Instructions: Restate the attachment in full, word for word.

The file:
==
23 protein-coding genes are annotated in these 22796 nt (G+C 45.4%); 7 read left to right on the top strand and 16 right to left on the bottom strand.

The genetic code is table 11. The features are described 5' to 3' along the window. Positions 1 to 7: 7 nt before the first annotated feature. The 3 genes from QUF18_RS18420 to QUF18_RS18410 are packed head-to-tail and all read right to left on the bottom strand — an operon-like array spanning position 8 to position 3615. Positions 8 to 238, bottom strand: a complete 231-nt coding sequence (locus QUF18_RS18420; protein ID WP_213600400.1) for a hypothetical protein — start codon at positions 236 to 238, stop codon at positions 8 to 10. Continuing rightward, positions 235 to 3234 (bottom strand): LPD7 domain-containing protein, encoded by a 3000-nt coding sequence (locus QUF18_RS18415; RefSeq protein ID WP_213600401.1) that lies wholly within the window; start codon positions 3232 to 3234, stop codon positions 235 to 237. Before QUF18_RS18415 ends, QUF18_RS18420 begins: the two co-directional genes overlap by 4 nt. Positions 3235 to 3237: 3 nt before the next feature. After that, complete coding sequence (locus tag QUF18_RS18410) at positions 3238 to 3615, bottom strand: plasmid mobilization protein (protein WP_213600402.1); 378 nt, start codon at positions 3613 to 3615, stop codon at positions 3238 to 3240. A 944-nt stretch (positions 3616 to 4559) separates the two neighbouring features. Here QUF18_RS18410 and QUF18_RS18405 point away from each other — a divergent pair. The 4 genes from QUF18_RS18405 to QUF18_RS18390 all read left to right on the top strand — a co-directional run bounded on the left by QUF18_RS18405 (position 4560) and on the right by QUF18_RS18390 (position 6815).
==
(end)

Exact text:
23 protein-coding genes are annotated in these 22796 nt (G+C 45.4%); 7 read left to right on the top strand and 16 right to left on the bottom strand.

The genetic code is table 11. The features are described 5' to 3' along the window. Positions 1 to 7: 7 nt before the first annotated feature. The 3 genes from QUF18_RS18420 to QUF18_RS18410 are packed head-to-tail and all read right to left on the bottom strand — an operon-like array spanning position 8 to position 3615. Positions 8 to 238, bottom strand: a complete 231-nt coding sequence (locus QUF18_RS18420; protein ID WP_213600400.1) for a hypothetical protein — start codon at positions 236 to 238, stop codon at positions 8 to 10. Continuing rightward, positions 235 to 3234 (bottom strand): LPD7 domain-containing protein, encoded by a 3000-nt coding sequence (locus QUF18_RS18415; RefSeq protein ID WP_213600401.1) that lies wholly within the window; start codon positions 3232 to 3234, stop codon positions 235 to 237. Before QUF18_RS18415 ends, QUF18_RS18420 begins: the two co-directional genes overlap by 4 nt. Positions 3235 to 3237: 3 nt before the next feature. After that, complete coding sequence (locus tag QUF18_RS18410) at positions 3238 to 3615, bottom strand: plasmid mobilization protein (protein WP_213600402.1); 378 nt, start codon at positions 3613 to 3615, stop codon at positions 3238 to 3240. A 944-nt stretch (positions 3616 to 4559) separates the two neighbouring features. Here QUF18_RS18410 and QUF18_RS18405 point away from each other — a divergent pair. The 4 genes from QUF18_RS18405 to QUF18_RS18390 all read left to right on the top strand — a co-directional run bounded on the left by QUF18_RS18405 (position 4560) and on the right by QUF18_RS18390 (position 6815).